Again, get a formal legal opinion, in writing about the possibility of accepting the Ombudsman's decision and then going after any remaining amounts you believe may be owed from the courts.
  5. That is sound advice but I didn't accept any monies as I expected a Claus somewhere preventing me from litigating. As I said, I'm not firing on all four cylinders and the FOS part was well before a solicitor got involved.

    I wonder if I could resubmit it on the grounds of new review or something. During the FOS case, the adviser admitted she was biased toward PAX and I requested a new review, as was my right. She ignored me but couldn't ignore the proof which was why they found in my favour. I could go back and complain thereby getting my case reviewed again and then follow your suggestion.

    Would that work?
  6. The_Duke

    The_Duke LE Moderator

    It depends. Time limits apply for the FOS as below:

    six months from the business sending the consumer a final response (which has to mention the six-month time limit);
    six years from the event the consumer is complaining about (or – if later – three years from when the consumer knew, or could reasonably have known, they had cause to complain).

    If it has been more than 6 months since Chartis sent you their final response, and they included a mention of the 6 month time limit within that response, then it looks like you will not be able to re-open the case with the FOS.

    The adviser would not have been "biased towards PAX" - they are not allowed to be (and trust me, they are not biased towards any insurer!). She might well have indicated that she was minded to support the PAX position. I can see that would not be easy for you to accept, and you would have been quite right to request that your review was pushed up to a higher level.

    I don't know the details of you or your complaint, but I am going to stick my neck out a little here - you do not come across as being in a very good position to deal with this without some serious support. You need to get some expert advise, and listen to it carefully when you are in a good state to listen and understand. If that expert advice is to take the FOS offer (if it is even still on the table) then you should give it serious thought. The FOS will regularly give decisions against insurance companies that would not have a hope of standing up in court, and insurers have no choice but to accept them because that is how the system works.

    A poor decision by you could cost you £'000s, and that will hurt far longer than any percieved injustice by Chartis once the dust has settled.
  7. Hello ShoghunUK, a friend of mine asked me to look at this thread for you. I am a current serving officer in the TA and a civil law barrister.

    Having read this thread I will clarify a couple of points for you that I will hope point you in the right direction. I give advance warning that insurance disputes are not my area of practice but I do have experience with financial disputes.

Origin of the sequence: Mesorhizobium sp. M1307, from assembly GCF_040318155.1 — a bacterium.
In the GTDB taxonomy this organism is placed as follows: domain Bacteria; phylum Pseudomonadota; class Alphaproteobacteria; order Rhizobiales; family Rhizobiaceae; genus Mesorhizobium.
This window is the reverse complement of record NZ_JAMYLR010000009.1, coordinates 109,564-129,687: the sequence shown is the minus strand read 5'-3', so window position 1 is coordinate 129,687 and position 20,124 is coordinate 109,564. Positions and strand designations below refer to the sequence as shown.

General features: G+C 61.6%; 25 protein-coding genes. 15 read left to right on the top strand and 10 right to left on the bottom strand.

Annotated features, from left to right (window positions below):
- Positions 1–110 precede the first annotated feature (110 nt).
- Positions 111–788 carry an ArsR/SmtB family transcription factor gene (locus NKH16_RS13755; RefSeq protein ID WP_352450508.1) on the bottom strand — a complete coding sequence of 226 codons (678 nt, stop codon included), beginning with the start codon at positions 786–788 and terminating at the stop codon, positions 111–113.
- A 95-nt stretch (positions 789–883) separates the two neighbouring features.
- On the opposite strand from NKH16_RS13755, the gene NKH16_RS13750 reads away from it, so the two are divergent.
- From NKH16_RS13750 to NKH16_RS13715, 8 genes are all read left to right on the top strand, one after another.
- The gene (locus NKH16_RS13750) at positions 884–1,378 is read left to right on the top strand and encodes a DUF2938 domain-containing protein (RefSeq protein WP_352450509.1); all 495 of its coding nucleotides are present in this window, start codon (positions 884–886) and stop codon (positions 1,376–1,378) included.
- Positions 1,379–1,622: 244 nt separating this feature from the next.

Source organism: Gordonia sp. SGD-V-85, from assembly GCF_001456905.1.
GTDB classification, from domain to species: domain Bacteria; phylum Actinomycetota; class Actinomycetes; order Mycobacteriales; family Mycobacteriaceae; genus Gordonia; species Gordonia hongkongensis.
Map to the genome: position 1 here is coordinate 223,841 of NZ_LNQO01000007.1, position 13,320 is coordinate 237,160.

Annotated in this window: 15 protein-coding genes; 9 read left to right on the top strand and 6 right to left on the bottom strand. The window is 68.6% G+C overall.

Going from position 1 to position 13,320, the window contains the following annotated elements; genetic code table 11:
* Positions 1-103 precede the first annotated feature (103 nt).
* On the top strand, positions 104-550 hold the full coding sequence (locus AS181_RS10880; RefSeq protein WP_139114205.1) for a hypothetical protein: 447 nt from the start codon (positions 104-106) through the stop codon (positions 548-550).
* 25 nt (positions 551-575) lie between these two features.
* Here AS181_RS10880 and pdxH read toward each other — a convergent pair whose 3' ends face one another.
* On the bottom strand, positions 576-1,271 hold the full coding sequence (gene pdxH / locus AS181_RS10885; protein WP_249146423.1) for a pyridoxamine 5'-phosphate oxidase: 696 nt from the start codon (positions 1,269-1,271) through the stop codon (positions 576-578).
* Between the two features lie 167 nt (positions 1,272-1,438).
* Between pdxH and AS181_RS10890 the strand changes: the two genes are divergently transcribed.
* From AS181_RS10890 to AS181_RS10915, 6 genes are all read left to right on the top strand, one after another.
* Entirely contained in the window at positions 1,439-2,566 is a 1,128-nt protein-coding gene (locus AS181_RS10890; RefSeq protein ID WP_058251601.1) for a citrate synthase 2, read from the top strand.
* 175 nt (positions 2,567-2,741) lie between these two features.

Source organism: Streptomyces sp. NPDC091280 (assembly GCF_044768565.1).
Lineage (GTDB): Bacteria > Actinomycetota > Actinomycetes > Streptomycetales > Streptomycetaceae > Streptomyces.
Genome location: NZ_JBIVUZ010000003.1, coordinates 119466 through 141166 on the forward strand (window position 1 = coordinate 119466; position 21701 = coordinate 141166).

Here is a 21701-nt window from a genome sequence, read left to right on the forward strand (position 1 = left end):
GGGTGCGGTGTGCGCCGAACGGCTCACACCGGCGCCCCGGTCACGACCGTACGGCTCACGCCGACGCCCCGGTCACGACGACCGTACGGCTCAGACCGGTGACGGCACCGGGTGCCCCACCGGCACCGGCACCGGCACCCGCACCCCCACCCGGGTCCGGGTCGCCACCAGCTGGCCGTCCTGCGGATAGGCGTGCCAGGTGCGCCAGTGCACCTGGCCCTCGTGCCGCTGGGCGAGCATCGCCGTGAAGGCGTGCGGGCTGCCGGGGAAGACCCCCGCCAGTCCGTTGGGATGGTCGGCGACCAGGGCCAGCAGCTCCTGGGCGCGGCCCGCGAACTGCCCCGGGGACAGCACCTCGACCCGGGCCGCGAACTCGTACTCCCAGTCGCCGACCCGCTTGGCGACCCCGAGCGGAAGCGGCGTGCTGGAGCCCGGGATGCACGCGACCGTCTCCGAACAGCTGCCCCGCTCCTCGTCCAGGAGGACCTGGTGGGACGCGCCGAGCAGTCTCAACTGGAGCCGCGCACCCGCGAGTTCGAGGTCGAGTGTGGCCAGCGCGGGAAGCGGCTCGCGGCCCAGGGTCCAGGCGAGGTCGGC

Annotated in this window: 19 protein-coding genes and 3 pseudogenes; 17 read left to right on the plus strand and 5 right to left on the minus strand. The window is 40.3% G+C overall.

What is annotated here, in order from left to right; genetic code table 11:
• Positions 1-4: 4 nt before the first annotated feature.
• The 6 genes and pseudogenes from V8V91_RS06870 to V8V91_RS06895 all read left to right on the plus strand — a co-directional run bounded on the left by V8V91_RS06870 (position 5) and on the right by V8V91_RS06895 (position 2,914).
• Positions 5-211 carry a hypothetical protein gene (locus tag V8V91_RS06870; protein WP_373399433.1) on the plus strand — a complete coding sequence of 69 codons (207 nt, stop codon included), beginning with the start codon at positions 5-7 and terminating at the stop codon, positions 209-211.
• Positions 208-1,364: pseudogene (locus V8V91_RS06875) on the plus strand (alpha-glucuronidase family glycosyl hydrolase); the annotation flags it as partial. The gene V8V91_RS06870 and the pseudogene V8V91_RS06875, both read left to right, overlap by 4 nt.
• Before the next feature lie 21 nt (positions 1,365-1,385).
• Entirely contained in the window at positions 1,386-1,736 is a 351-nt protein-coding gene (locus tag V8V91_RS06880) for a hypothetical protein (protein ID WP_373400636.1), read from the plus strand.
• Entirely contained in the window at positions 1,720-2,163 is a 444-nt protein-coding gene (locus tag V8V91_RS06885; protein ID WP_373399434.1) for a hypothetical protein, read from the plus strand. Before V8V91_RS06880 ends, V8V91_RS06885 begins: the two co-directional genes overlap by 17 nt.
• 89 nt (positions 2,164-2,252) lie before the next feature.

You will find that most barristers cannot be directly approached by the public unless they have completed a public access course (Bar Code of Conduct para 401 and also at annex F2). This means that in the exceptional circumstances that you know a barrister that practices in this specific area who has completed this course and is of sufficient seniority your solicitor will have to employ a member of counsel to act upon your behalf.

    As The_Duke rightly points out, you next stage is for your solicitor to obtain a legal opinion from a member of counsel. Solicitors by their very nature know a lot about a lot of law but unless they deal with it on a regular basis are not what one would consider to be experts. Barristers however know a huge amount about a tiny slice of the law. A large part of what we do involves advising solicitors in the areas we specialise in and that should be your next step and will also give the benefit of a completely unbiased legal professionals take on the merits of your case.

    If your solicitor has explained to you that the case law in this area is against you, has he explained why? Obtaining a legal opinion would definitely give you the answers as to why or may even show that your solicitor may have been mistaken. The opinion will also allow you to further refine your own research as it will state what case law is against you and why but should also show what case law is for you.

    A barrister contacted by your solicitor may be more expensive than merely your solicitor conducting research on your behalf but you can be sure that the information that you receive from him will be, current, correct and will objectively look at the merit of your case. It will also contain what the barrister believes to be your realistic chances of winning if the case did go to trial and indeed if the case should progress at all in this direction.

    (For example I grade my cases on a 51%-70% chance of success. Civil cases are decided on a balance of probabilities, less than 51% is unwinnable and greater than 70% does not exist due to the fickle nature of the courts at times)

    In this your solicitor is correct. All litigation is a risk and it is expensive and is why you should obtain a legal opinion from a member of counsel as soon as possible. If your case does have a good chance of success, then your solicitor should be more than happy with work on a conditional fee agreement. These are mistakenly referred to as a “no win no fee” type arrangement.